EIA: 2040 RISE 38%
In the 2014 edition of its International Energy Outlook (IEO2014), the US Energy Information Administration projected world liquid fuels consumption to rise 38% by 2040. The agency also pointed out that world markets for petroleum and other liquid fuels have entered a period of dynamic change—in supply and demand.
"The potential for growth in demand for liquid fuels is focused on the emerging economies of China, India, and the Middle East, while liquid fuels demand in the US, Europe, and other regions with well-established oil markets seems to have peaked," EIA said.
In countries outside the Organization for Economic Cooperation and Development, demand growth has moderated as key economies, including China, India, and Brazil, have seen slower economic growth and correspondingly slower growth in liquids demand compared with the past 2 decades.
Liquids consumption among OECD countries, which reached a peak of 50 million b/d in 2005, has generally been trending downward since that time, reflecting both slowed economic growth and rising energy efficiency in the transportation sector.
New supplies of oil from tight and shale resources, beginning in North America and, eventually, in other parts of the world, have raised optimism for significant new sources of global liquids. There is also hope that recent legislative changes in Mexico will reverse that country's recent trend of slowly declining oil production.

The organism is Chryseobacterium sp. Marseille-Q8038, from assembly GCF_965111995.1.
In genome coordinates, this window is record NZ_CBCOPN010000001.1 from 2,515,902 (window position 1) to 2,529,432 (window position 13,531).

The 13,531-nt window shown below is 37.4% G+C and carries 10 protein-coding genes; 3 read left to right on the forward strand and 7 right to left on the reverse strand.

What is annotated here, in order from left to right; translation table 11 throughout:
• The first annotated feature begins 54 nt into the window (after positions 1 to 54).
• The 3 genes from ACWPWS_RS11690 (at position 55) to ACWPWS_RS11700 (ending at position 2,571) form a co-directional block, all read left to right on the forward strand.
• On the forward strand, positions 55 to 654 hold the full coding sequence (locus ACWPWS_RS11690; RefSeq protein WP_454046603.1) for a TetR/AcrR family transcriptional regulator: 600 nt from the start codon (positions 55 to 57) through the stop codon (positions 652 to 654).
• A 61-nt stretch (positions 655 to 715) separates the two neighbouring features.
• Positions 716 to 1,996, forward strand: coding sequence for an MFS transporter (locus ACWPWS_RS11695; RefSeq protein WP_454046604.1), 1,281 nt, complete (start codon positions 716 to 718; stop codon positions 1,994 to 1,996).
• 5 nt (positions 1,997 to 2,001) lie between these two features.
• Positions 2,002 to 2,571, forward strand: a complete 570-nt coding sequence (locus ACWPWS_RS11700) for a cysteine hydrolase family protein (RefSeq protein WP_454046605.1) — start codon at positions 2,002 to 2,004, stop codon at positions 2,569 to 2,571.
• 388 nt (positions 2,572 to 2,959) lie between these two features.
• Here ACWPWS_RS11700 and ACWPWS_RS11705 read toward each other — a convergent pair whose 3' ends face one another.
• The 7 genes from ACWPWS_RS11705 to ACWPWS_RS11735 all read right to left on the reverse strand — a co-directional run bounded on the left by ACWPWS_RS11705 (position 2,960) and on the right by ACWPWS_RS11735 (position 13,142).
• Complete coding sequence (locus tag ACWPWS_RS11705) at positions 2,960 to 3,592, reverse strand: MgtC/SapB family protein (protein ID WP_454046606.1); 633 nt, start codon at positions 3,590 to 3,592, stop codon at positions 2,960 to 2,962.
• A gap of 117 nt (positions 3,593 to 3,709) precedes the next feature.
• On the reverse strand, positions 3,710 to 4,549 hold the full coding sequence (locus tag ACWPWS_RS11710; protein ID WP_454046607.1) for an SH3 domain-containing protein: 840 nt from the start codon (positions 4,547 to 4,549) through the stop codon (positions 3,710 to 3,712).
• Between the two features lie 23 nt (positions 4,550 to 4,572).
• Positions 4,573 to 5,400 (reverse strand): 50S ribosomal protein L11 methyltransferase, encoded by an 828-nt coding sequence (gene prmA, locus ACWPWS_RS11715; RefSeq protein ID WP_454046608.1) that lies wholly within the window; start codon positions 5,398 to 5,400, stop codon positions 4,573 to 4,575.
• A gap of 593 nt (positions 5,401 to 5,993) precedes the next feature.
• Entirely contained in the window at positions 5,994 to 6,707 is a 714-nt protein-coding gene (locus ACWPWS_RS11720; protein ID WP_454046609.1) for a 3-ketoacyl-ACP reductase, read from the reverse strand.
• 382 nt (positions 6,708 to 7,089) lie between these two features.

Outside North America, the potential for large production increases in Brazil, Argentina, and elsewhere could help ensure the availability of liquid fuels supplies for many years, according to EIA's forecast.
IEO2014 projections of future liquids balances include two broad categories: crude and lease condensate and other liquid fuels. Crude and lease condensate includes tight oil, shale oil, extra-heavy crude oil, field condensate, and bitumen (i.e., oil sands, either diluted or upgraded). Other liquids refer to natural gas plant liquids (NGPL), biofuels (including biomass-to-liquids), gas-to-liquids, coal-to-liquids, kerogen (i.e., oil shale), and refinery gain.
As a result of new crude pipeline construction and crude pipeline flow reversals in the US, the wide spread between the West Texas Intermediate spot price and the North Sea Brent price eventually decreased in 2013 and 2014 from a high of about $30/bbl in 2011.
EIA expects the WTI-Brent spread to continue to decrease over time. The recent decision by the US Department of Commerce's Bureau of Industry and Security to allow exports of some lease condensates after processing also has the potential to further reduce the spread between the Brent price and the price of domestic production streams.
Since July 2012, North Sea Brent prices have generally remained $100-115/bbl in nominal terms. Growing liquids supplies from the US and Canada has largely offset by supply disruptions in other oil-producing regions, notably in the Middle East and North Africa.
EIA estimates that unplanned crude oil production outages have averaged 2.7 million b/d over the past 2 years and generally have trended upward, from 1.8 million b/d in May 2012 to about 3.5 million b/d this past May. Libya and Iran, both members of the Organization of Petroleum Exporting Countries, as well as non-OPEC countries such as South Sudan and Syria have accounted for a sizeable portion of the unplanned outages.
"It is difficult to predict when the supplies may return, given the significant geopolitical difficulties faced by these producers. This adds considerable uncertainty to the mid-term and long-term projections," EIA said.
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